There are several reality TV shows out there. Some are what one would call “trashy”—or to be more polite: “guilty pleasure.” Others are heart-warming. Regardless of the theme, people often question the “realness” of these shows. Still, they can’t get enough of these reality shows. What fuels audiences to keep coming back for more week after week?
Some opinions on why people love watching reality TV so much include voyeurism and the pleasure of seeing someone embarrassed. However, a study by Michal Hershman Shitrit and Jonathan Cohen from the University of Haifa (Israel) found a direct relationship with the desire of the fans or their loved ones to join the show and their liking of the show. If humiliation were the source of their pleasure, they would not want to inflict it on themselves or their loved ones.
Empathy would be easily shown in the people’s love for RuPaul’s Drag Race when the queens talk about their struggles as they get ready for the main stage. The audience feels for the characters as they shed light on the oppression of the LGBTQ+ community. Jeff Goldblum even cried as Jackie Cox, a Pakistani and Muslim contestant, lip-synced to Katy Perry’s ‘Fireworks’ in a hijab and a kaftan that resembled the American flag. That’s how powerful reality shows can be.
According to Psychology Today, Americans love watching reality TV shows because it’s a concrete display of ordinary people becoming famous almost instantly. From the title alone, one example would be YouTube’s Instant Influencer, hosted by James Charles. Here, contestants compete in makeup challenges to become the next beauty guru celebrity. By seeing an example of how seemingly attainable fame is for an ordinary individual, reality shows condone the idea of gaining attention and improving one’s social status.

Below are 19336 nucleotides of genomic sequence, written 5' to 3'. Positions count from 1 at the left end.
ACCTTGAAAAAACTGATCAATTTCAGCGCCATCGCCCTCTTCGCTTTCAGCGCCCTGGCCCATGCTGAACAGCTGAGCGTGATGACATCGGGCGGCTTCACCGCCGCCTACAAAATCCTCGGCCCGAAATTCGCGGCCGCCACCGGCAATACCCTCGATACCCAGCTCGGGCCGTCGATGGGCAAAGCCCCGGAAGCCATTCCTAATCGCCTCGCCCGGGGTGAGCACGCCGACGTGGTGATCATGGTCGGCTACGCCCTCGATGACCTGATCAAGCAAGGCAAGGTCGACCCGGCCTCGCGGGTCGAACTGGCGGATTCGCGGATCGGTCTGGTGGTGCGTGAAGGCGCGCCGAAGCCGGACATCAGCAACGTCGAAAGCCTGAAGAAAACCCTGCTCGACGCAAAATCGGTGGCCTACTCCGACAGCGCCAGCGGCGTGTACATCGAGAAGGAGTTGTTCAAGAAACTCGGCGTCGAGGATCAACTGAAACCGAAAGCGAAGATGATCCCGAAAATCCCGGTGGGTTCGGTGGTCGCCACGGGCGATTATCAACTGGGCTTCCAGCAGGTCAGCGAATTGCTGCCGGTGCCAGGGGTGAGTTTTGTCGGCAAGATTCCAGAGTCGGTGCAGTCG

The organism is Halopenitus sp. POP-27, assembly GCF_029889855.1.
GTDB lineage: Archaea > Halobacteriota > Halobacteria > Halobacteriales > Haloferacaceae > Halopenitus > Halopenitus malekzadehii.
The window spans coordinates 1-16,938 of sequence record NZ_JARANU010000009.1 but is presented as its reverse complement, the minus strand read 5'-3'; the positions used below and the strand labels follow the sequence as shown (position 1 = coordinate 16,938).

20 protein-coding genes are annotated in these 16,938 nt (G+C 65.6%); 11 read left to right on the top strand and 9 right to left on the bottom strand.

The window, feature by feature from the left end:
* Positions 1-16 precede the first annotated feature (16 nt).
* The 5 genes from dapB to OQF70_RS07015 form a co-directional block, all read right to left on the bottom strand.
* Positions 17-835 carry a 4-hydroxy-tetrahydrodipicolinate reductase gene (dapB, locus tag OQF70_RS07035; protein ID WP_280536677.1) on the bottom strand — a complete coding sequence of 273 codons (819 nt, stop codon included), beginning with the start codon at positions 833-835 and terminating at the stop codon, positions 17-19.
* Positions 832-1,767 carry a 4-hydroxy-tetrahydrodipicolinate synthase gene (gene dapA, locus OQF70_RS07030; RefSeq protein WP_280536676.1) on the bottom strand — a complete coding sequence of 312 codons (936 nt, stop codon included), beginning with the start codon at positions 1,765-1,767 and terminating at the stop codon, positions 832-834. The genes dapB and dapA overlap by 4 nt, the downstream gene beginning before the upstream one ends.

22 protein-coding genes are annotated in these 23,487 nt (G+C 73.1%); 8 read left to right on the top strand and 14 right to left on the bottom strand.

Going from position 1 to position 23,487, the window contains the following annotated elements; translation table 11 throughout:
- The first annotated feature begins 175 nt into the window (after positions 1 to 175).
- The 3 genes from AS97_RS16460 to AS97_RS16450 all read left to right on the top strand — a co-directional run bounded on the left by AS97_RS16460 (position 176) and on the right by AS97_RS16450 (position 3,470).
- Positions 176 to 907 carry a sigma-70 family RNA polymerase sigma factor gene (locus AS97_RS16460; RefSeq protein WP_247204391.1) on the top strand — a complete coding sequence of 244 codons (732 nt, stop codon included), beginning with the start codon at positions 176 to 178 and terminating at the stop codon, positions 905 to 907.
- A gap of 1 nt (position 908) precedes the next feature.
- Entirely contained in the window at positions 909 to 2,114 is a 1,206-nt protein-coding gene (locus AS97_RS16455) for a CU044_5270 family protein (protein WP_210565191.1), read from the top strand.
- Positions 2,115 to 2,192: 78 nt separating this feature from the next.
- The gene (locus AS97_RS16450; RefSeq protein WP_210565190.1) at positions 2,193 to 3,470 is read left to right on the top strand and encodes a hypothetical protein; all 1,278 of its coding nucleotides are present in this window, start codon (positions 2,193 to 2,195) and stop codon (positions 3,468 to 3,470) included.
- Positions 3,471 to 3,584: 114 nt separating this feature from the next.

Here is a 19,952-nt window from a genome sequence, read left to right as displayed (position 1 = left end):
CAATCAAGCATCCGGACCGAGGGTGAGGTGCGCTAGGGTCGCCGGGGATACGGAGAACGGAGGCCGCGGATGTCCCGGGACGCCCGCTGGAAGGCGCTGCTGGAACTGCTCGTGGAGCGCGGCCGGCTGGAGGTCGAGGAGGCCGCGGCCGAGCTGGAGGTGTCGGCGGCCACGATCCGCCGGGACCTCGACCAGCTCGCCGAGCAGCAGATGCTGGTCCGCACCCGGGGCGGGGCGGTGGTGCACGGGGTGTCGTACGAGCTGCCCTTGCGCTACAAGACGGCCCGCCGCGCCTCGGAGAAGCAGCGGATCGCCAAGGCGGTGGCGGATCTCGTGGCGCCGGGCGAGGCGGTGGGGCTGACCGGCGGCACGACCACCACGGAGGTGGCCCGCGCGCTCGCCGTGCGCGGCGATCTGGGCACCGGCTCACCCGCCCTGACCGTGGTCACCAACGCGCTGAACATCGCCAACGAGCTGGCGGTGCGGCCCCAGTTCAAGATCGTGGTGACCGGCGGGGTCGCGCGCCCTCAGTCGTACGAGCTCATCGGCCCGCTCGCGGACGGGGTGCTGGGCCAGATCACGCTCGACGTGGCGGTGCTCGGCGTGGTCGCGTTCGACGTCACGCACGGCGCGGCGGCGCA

In a survey, fans of reality TV shows answered, “Prestige is important to me” and “I am impressed with designer clothes” more than other people. Take, for example, Selling Sunset, a reality TV show on Netflix that features million-dollar houses and glamorous real estate agents. It opens with a $43 million, 20,000 sq. ft. house up in the market, and you think, “Wow, mortgage,” but you’re also picturing yourself living in that house.
A reflection of the watcher’s character
The same study by Psychology Today found that people loved tuning in to Temptation Island not because of its sexual scenes but because of “a lack of interest in personal honor.” For them, it was not about morals and cheating. It was the convenience of it all, without any regard for what’s right.
This could explain the love for Netflix’s Too Hot to Handle. The show aims to teach conventionally hot individuals to redefine their definition of intimacy. Every sexual act has an equivalent deduction on the prize money. But because breaking the rules is easier than what’s right, the $100,000 diminishes rather quickly.
Being an avid fan of reality TV shows could be a genuine admiration or some kind of ironic consumption. Whatever the reason is, these shows have been deeply ingrained in the world’s media culture as more and more people sit in front of their TV’s and follow the “real” journey of the contestants.